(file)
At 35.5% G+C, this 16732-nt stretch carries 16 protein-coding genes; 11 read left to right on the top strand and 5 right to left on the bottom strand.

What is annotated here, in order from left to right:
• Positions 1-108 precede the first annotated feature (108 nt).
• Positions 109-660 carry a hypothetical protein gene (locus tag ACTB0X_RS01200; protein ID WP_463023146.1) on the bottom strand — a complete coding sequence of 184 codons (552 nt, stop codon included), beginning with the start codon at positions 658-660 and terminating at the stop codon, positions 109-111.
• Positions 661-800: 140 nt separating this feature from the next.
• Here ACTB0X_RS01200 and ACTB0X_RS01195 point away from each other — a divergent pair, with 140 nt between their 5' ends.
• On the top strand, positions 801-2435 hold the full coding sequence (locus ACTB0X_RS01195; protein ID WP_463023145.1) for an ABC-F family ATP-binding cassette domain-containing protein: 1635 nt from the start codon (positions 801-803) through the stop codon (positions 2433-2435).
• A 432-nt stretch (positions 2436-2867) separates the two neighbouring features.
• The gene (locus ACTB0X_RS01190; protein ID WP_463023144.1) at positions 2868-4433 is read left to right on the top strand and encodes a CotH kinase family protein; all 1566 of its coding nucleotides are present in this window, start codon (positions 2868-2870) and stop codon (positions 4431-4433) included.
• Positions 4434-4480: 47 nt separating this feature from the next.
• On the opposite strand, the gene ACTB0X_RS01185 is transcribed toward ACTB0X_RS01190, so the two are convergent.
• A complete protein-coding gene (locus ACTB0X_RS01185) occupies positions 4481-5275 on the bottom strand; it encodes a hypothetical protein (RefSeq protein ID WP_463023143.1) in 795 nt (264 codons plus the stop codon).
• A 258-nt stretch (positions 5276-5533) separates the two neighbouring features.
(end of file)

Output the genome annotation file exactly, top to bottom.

At 35.5% G+C, this 16732-nt stretch carries 16 protein-coding genes; 11 read left to right on the top strand and 5 right to left on the bottom strand.

What is annotated here, in order from left to right:
• Positions 1-108 precede the first annotated feature (108 nt).
• Positions 109-660 carry a hypothetical protein gene (locus tag ACTB0X_RS01200; protein ID WP_463023146.1) on the bottom strand — a complete coding sequence of 184 codons (552 nt, stop codon included), beginning with the start codon at positions 658-660 and terminating at the stop codon, positions 109-111.
• Positions 661-800: 140 nt separating this feature from the next.
• Here ACTB0X_RS01200 and ACTB0X_RS01195 point away from each other — a divergent pair, with 140 nt between their 5' ends.
• On the top strand, positions 801-2435 hold the full coding sequence (locus ACTB0X_RS01195; protein ID WP_463023145.1) for an ABC-F family ATP-binding cassette domain-containing protein: 1635 nt from the start codon (positions 801-803) through the stop codon (positions 2433-2435).
• A 432-nt stretch (positions 2436-2867) separates the two neighbouring features.
• The gene (locus ACTB0X_RS01190; protein ID WP_463023144.1) at positions 2868-4433 is read left to right on the top strand and encodes a CotH kinase family protein; all 1566 of its coding nucleotides are present in this window, start codon (positions 2868-2870) and stop codon (positions 4431-4433) included.
• Positions 4434-4480: 47 nt separating this feature from the next.
• On the opposite strand, the gene ACTB0X_RS01185 is transcribed toward ACTB0X_RS01190, so the two are convergent.
• A complete protein-coding gene (locus ACTB0X_RS01185) occupies positions 4481-5275 on the bottom strand; it encodes a hypothetical protein (RefSeq protein ID WP_463023143.1) in 795 nt (264 codons plus the stop codon).
• A 258-nt stretch (positions 5276-5533) separates the two neighbouring features.